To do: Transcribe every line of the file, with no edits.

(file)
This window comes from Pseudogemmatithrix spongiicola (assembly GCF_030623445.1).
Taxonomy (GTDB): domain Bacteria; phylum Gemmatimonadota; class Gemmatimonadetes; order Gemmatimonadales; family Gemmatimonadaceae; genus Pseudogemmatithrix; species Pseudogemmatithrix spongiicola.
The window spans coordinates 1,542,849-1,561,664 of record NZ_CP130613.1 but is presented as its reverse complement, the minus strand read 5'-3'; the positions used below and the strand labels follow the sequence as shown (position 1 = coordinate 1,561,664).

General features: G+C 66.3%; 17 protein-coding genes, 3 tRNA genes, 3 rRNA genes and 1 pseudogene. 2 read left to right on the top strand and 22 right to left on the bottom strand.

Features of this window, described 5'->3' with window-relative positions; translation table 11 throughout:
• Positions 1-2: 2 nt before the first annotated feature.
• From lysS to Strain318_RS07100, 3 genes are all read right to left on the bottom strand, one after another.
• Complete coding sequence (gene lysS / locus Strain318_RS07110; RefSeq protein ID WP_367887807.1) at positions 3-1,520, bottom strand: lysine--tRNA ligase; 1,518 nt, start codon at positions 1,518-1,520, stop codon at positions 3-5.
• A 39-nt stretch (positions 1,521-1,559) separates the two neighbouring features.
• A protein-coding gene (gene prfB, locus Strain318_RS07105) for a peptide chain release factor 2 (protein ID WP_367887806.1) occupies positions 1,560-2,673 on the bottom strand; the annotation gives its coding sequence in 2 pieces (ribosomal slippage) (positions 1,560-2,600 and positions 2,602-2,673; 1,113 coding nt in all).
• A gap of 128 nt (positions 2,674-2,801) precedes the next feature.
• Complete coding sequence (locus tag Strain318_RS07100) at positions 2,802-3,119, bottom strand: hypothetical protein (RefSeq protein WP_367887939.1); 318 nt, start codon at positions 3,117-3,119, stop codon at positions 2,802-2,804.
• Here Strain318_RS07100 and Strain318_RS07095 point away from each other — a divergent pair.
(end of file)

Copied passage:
This window comes from Pseudogemmatithrix spongiicola (assembly GCF_030623445.1).
Taxonomy (GTDB): domain Bacteria; phylum Gemmatimonadota; class Gemmatimonadetes; order Gemmatimonadales; family Gemmatimonadaceae; genus Pseudogemmatithrix; species Pseudogemmatithrix spongiicola.
The window spans coordinates 1,542,849-1,561,664 of record NZ_CP130613.1 but is presented as its reverse complement, the minus strand read 5'-3'; the positions used below and the strand labels follow the sequence as shown (position 1 = coordinate 1,561,664).

General features: G+C 66.3%; 17 protein-coding genes, 3 tRNA genes, 3 rRNA genes and 1 pseudogene. 2 read left to right on the top strand and 22 right to left on the bottom strand.

Features of this window, described 5'->3' with window-relative positions; translation table 11 throughout:
• Positions 1-2: 2 nt before the first annotated feature.
• From lysS to Strain318_RS07100, 3 genes are all read right to left on the bottom strand, one after another.
• Complete coding sequence (gene lysS / locus Strain318_RS07110; RefSeq protein ID WP_367887807.1) at positions 3-1,520, bottom strand: lysine--tRNA ligase; 1,518 nt, start codon at positions 1,518-1,520, stop codon at positions 3-5.
• A 39-nt stretch (positions 1,521-1,559) separates the two neighbouring features.
• A protein-coding gene (gene prfB, locus Strain318_RS07105) for a peptide chain release factor 2 (protein ID WP_367887806.1) occupies positions 1,560-2,673 on the bottom strand; the annotation gives its coding sequence in 2 pieces (ribosomal slippage) (positions 1,560-2,600 and positions 2,602-2,673; 1,113 coding nt in all).
• A gap of 128 nt (positions 2,674-2,801) precedes the next feature.
• Complete coding sequence (locus tag Strain318_RS07100) at positions 2,802-3,119, bottom strand: hypothetical protein (RefSeq protein WP_367887939.1); 318 nt, start codon at positions 3,117-3,119, stop codon at positions 2,802-2,804.
• Here Strain318_RS07100 and Strain318_RS07095 point away from each other — a divergent pair.